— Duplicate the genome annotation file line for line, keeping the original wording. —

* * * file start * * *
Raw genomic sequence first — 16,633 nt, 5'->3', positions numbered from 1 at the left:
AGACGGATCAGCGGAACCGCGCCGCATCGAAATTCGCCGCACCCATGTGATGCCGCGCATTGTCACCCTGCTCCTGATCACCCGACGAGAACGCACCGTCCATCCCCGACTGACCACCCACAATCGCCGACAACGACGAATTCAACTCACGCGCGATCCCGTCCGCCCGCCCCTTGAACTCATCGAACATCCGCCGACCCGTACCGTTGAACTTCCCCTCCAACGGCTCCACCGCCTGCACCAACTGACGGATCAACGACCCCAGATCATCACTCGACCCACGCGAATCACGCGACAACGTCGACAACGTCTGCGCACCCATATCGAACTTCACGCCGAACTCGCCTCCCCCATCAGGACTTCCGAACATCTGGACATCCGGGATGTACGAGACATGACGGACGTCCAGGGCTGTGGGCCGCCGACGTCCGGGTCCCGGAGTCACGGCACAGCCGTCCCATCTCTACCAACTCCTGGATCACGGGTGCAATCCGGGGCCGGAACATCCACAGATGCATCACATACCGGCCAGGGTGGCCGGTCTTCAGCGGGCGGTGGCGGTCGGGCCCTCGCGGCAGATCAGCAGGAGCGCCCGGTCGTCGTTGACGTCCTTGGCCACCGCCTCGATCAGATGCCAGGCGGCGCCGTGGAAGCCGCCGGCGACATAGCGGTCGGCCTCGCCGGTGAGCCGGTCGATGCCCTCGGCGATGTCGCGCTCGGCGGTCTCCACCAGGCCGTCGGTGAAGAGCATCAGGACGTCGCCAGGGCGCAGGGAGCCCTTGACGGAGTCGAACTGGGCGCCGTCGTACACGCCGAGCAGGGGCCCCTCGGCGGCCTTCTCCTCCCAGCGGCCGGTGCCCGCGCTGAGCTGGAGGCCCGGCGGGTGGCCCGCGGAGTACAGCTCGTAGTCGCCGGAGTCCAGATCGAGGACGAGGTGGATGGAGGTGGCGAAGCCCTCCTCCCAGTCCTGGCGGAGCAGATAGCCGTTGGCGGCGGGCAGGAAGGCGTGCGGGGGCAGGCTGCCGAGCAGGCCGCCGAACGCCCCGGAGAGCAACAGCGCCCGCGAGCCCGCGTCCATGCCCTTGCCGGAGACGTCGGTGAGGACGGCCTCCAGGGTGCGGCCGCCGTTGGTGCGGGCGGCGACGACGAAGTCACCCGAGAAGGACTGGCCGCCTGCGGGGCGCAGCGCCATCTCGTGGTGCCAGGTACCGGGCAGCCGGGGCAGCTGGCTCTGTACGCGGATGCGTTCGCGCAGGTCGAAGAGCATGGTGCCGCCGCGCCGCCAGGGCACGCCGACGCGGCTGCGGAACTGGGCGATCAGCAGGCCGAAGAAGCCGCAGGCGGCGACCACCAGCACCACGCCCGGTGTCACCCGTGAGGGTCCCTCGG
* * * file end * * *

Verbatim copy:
Raw genomic sequence first — 16,633 nt, 5'->3', positions numbered from 1 at the left:
AGACGGATCAGCGGAACCGCGCCGCATCGAAATTCGCCGCACCCATGTGATGCCGCGCATTGTCACCCTGCTCCTGATCACCCGACGAGAACGCACCGTCCATCCCCGACTGACCACCCACAATCGCCGACAACGACGAATTCAACTCACGCGCGATCCCGTCCGCCCGCCCCTTGAACTCATCGAACATCCGCCGACCCGTACCGTTGAACTTCCCCTCCAACGGCTCCACCGCCTGCACCAACTGACGGATCAACGACCCCAGATCATCACTCGACCCACGCGAATCACGCGACAACGTCGACAACGTCTGCGCACCCATATCGAACTTCACGCCGAACTCGCCTCCCCCATCAGGACTTCCGAACATCTGGACATCCGGGATGTACGAGACATGACGGACGTCCAGGGCTGTGGGCCGCCGACGTCCGGGTCCCGGAGTCACGGCACAGCCGTCCCATCTCTACCAACTCCTGGATCACGGGTGCAATCCGGGGCCGGAACATCCACAGATGCATCACATACCGGCCAGGGTGGCCGGTCTTCAGCGGGCGGTGGCGGTCGGGCCCTCGCGGCAGATCAGCAGGAGCGCCCGGTCGTCGTTGACGTCCTTGGCCACCGCCTCGATCAGATGCCAGGCGGCGCCGTGGAAGCCGCCGGCGACATAGCGGTCGGCCTCGCCGGTGAGCCGGTCGATGCCCTCGGCGATGTCGCGCTCGGCGGTCTCCACCAGGCCGTCGGTGAAGAGCATCAGGACGTCGCCAGGGCGCAGGGAGCCCTTGACGGAGTCGAACTGGGCGCCGTCGTACACGCCGAGCAGGGGCCCCTCGGCGGCCTTCTCCTCCCAGCGGCCGGTGCCCGCGCTGAGCTGGAGGCCCGGCGGGTGGCCCGCGGAGTACAGCTCGTAGTCGCCGGAGTCCAGATCGAGGACGAGGTGGATGGAGGTGGCGAAGCCCTCCTCCCAGTCCTGGCGGAGCAGATAGCCGTTGGCGGCGGGCAGGAAGGCGTGCGGGGGCAGGCTGCCGAGCAGGCCGCCGAACGCCCCGGAGAGCAACAGCGCCCGCGAGCCCGCGTCCATGCCCTTGCCGGAGACGTCGGTGAGGACGGCCTCCAGGGTGCGGCCGCCGTTGGTGCGGGCGGCGACGACGAAGTCACCCGAGAAGGACTGGCCGCCTGCGGGGCGCAGCGCCATCTCGTGGTGCCAGGTACCGGGCAGCCGGGGCAGCTGGCTCTGTACGCGGATGCGTTCGCGCAGGTCGAAGAGCATGGTGCCGCCGCGCCGCCAGGGCACGCCGACGCGGCTGCGGAACTGGGCGATCAGCAGGCCGAAGAAGCCGCAGGCGGCGACCACCAGCACCACGCCCGGTGTCACCCGTGAGGGTCCCTCGG